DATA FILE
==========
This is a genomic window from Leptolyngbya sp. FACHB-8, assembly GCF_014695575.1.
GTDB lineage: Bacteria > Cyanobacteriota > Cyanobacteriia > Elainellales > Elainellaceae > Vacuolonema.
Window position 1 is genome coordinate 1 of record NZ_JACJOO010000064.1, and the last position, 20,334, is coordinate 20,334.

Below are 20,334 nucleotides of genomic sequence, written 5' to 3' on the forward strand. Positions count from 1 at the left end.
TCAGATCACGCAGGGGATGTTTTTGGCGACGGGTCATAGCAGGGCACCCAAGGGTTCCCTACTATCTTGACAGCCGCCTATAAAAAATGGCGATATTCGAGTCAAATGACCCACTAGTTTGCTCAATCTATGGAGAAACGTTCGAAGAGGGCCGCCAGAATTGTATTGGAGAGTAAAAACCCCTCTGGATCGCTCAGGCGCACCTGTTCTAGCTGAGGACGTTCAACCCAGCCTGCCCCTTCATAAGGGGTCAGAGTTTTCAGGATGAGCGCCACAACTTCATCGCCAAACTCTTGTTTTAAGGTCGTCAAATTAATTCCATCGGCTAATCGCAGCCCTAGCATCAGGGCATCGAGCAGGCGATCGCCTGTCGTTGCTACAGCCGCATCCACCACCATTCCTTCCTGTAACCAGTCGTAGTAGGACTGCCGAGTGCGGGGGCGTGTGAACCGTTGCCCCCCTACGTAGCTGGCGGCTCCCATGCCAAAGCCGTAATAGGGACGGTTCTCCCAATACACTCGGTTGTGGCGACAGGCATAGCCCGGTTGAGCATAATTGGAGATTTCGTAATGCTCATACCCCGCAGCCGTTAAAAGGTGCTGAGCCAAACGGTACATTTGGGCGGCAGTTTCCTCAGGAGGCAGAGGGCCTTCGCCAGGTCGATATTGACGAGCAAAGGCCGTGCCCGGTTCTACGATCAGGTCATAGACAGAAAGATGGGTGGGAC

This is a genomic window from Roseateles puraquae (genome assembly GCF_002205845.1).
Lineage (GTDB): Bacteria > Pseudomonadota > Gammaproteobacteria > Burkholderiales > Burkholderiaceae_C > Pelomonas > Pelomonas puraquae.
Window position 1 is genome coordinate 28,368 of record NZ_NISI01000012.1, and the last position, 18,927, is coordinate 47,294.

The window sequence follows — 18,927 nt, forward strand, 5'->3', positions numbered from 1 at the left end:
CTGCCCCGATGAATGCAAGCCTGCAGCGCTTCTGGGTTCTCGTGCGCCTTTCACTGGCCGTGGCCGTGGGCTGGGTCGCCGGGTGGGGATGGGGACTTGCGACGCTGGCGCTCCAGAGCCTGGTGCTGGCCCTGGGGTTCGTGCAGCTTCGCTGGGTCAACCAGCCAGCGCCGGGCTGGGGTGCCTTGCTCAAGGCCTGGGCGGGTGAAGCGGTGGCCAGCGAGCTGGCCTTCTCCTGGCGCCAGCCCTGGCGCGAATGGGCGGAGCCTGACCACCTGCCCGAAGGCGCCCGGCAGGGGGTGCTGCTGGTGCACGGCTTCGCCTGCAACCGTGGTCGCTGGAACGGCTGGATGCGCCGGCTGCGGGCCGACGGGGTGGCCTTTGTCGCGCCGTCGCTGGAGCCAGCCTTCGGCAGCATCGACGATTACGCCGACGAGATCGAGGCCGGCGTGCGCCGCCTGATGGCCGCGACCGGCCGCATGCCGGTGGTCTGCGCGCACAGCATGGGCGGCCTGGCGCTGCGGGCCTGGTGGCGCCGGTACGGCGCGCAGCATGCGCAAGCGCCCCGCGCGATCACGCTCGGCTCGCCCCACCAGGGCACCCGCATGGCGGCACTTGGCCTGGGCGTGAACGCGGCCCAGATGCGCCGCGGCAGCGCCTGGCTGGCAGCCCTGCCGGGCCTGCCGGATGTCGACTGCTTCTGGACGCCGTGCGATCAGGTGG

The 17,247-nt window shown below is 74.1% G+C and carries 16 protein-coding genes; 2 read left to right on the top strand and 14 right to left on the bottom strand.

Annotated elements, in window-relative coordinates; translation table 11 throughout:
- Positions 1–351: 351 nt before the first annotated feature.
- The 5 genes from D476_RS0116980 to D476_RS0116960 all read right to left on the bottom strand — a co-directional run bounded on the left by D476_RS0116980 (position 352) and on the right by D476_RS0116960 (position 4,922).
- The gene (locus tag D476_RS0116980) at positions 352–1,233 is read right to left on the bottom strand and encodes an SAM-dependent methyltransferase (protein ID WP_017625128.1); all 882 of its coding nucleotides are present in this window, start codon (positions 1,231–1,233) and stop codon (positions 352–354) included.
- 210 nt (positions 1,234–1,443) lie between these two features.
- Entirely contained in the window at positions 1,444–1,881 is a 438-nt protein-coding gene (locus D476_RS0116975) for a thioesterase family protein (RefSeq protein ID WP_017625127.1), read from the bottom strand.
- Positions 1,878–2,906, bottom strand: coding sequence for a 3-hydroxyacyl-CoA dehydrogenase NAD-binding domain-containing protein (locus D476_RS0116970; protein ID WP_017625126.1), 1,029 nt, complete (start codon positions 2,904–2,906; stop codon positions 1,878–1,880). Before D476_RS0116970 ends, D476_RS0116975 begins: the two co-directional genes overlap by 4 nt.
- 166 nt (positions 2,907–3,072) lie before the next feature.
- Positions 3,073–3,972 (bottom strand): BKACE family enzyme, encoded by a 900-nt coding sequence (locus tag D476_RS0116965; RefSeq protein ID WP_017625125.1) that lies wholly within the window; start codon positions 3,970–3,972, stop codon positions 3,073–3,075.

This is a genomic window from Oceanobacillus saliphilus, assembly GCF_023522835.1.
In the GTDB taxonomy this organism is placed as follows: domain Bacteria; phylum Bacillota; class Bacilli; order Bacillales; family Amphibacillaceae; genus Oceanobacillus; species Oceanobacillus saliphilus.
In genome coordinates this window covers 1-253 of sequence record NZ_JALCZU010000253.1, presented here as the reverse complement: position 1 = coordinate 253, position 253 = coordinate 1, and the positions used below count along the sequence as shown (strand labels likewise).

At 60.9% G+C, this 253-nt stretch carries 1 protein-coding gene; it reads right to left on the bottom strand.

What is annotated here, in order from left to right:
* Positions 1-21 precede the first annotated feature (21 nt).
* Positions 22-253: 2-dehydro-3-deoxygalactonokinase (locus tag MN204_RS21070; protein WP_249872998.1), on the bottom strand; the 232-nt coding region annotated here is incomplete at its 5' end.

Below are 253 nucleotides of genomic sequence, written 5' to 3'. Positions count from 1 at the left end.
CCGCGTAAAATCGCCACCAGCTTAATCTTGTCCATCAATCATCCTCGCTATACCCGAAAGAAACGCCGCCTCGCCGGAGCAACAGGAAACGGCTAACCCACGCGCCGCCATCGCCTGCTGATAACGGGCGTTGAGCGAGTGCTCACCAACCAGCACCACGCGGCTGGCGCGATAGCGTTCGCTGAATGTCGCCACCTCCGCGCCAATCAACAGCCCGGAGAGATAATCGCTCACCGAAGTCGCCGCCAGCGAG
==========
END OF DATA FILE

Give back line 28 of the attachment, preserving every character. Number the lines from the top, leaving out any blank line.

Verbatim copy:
Below are 253 nucleotides of genomic sequence, written 5' to 3'. Positions count from 1 at the left end.